Tonight and tomorrow night are your last two chances to see Alex Trebek host Jeopardy. The syndicated series airs in most markets at 7:30 p.m.
The courageous quizmaster lost his fight against pancreatic cancer late last year. These last episodes were taped at Sony Studios in Los Angeles just ten days before he died
I’ve peeked in a little lately and I’ve been amazed by his dedication and perseversance while at the same time saddened by the knowledge that these episodes are a record of his last days. You can hear it in his voice that something’s not right. He seems physically smaller. Always dapper, he had to have been in discomfort and pain. Yet such unbelievable professionalism — his focus remained on the contestants; his comittment to the audience.
I recently dug through some files and found a 20 year old article I wrote about Trebek. This was from my days as television columnist at The Toronto Sun. The story was about the Sudbury, Ont., native returning to Toronto to host a fundraiser for the Famous People Players. It was the 25th anniversary of the black-light puppet troupe, which counted several mentally-challenged puppeteers among its performers.
Puppet versions of Liberace, Elton John and other celebrities were guaranteed show-pleasers. I asked Trebek if there was a puppet version with his likeness.
Not to his knowledge, he said. “They can just take the Jean Chretien puppet and put a moustache on it.”
Back then, the self-effacing TV host was still very much attached to his moustache.
Trebek also commented on reports of a supposed “feud” between him and fellow quiz king Regis Philbin, then hosting the hottest show on the planet, Who Wants to Be a Milionaire. Trebek had been accused of dissing the rival show for asking so many easy, “What colour are post-it-notes?” questions.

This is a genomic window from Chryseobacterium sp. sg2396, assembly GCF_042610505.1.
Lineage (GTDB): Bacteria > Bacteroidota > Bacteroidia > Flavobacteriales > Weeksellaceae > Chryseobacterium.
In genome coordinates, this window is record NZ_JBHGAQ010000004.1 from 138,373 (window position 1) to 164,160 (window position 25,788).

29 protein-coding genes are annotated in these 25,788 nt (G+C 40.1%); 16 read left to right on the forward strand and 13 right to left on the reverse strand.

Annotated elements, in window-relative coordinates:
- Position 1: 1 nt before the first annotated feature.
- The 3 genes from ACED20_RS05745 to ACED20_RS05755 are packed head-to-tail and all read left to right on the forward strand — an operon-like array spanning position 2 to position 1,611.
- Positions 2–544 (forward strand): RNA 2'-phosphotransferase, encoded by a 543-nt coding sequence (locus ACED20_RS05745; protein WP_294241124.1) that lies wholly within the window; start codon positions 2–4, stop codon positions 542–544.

“It was completely blown out of proportion by the press,” said Trebek, who claimed a wire service had taken some local comments and taken them out of a good-natured context.
“I think if you see something in print, you should track it down and go to the source. I’ve always been accessible.”
Trebek eventually called Reege up and joked that he was “getting a lot of mileage out of this.”The two talked about guesting on each other’s shows as contestants.
At the time of the interview, Trebek doubted that there would ever be a Canadian version of Who Wants to be a Millionaire. After all, between many announcing gigs, he had cut his teeth decades earlier hosting low-budget Canadian shows such as Strategy and Reach for the Top. The prizes weren’t exactly in the million dollar range.
“I remember in the past when CTV would do game shows and you’d win a pair of Hagar slacks of something. And now with the Canadian dollar at sixty-five cents, what are you going to do — Who Wants to be a Thousandaire?
Trebek was wrong, but not by much. CTV eventually flew a few Canadian contestants to the original New York set of that series for a Canadian version of Millionaire, which was hosted by future senator Pamela Wallin. One player got as far as the $65,000 mark.
Trebek’s advice for Canadians who wanted in on the action at the time was to petition the American producers of Millionaire to allow then on the U.S. series. Or, failing that, just apply to be on Jeopardy, why never had any cross border restrictions.
“We had one contestant from Vancouver win $180,000,” said Trebek. “That’s U.S. dollars.”
That’s also what Trebek was paid in, and he earned every last cent.
I asked him during that 2000 interview how much longer he might remain as host of Jeopardy. He was about to turn 60 at the time; he died last November at 80, with two years still on his contract.
“I still get a kick out of it,” he told me. “They’ll have to wheel me out in a little motor-driven cart. [Then Price is Right host] Bob Barker is in his seventies and still working, so why not?”
What is why not indeed.